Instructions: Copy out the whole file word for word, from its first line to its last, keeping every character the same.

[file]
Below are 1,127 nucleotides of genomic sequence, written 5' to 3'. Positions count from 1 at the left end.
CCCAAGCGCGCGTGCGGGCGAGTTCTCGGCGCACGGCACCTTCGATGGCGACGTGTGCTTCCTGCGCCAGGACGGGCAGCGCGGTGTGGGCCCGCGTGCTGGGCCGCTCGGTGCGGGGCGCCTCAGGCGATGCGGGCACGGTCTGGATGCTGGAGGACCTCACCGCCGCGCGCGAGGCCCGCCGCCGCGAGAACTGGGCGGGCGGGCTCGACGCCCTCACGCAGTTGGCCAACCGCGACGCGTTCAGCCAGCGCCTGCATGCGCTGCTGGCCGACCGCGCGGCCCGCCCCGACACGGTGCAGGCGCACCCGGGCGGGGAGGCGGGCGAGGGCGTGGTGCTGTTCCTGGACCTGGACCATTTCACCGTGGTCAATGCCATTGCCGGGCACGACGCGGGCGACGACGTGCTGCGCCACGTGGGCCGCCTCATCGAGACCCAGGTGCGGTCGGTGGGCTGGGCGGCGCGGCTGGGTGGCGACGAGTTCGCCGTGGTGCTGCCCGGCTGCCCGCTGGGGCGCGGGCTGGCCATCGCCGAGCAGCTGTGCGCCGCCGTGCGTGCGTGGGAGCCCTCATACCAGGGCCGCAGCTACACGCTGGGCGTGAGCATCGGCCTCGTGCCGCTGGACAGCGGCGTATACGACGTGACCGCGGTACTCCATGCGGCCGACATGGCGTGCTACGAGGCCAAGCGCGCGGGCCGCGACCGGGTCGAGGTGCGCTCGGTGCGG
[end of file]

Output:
Below are 1,127 nucleotides of genomic sequence, written 5' to 3'. Positions count from 1 at the left end.
CCCAAGCGCGCGTGCGGGCGAGTTCTCGGCGCACGGCACCTTCGATGGCGACGTGTGCTTCCTGCGCCAGGACGGGCAGCGCGGTGTGGGCCCGCGTGCTGGGCCGCTCGGTGCGGGGCGCCTCAGGCGATGCGGGCACGGTCTGGATGCTGGAGGACCTCACCGCCGCGCGCGAGGCCCGCCGCCGCGAGAACTGGGCGGGCGGGCTCGACGCCCTCACGCAGTTGGCCAACCGCGACGCGTTCAGCCAGCGCCTGCATGCGCTGCTGGCCGACCGCGCGGCCCGCCCCGACACGGTGCAGGCGCACCCGGGCGGGGAGGCGGGCGAGGGCGTGGTGCTGTTCCTGGACCTGGACCATTTCACCGTGGTCAATGCCATTGCCGGGCACGACGCGGGCGACGACGTGCTGCGCCACGTGGGCCGCCTCATCGAGACCCAGGTGCGGTCGGTGGGCTGGGCGGCGCGGCTGGGTGGCGACGAGTTCGCCGTGGTGCTGCCCGGCTGCCCGCTGGGGCGCGGGCTGGCCATCGCCGAGCAGCTGTGCGCCGCCGTGCGTGCGTGGGAGCCCTCATACCAGGGCCGCAGCTACACGCTGGGCGTGAGCATCGGCCTCGTGCCGCTGGACAGCGGCGTATACGACGTGACCGCGGTACTCCATGCGGCCGACATGGCGTGCTACGAGGCCAAGCGCGCGGGCCGCGACCGGGTCGAGGTGCGCTCGGTGCGG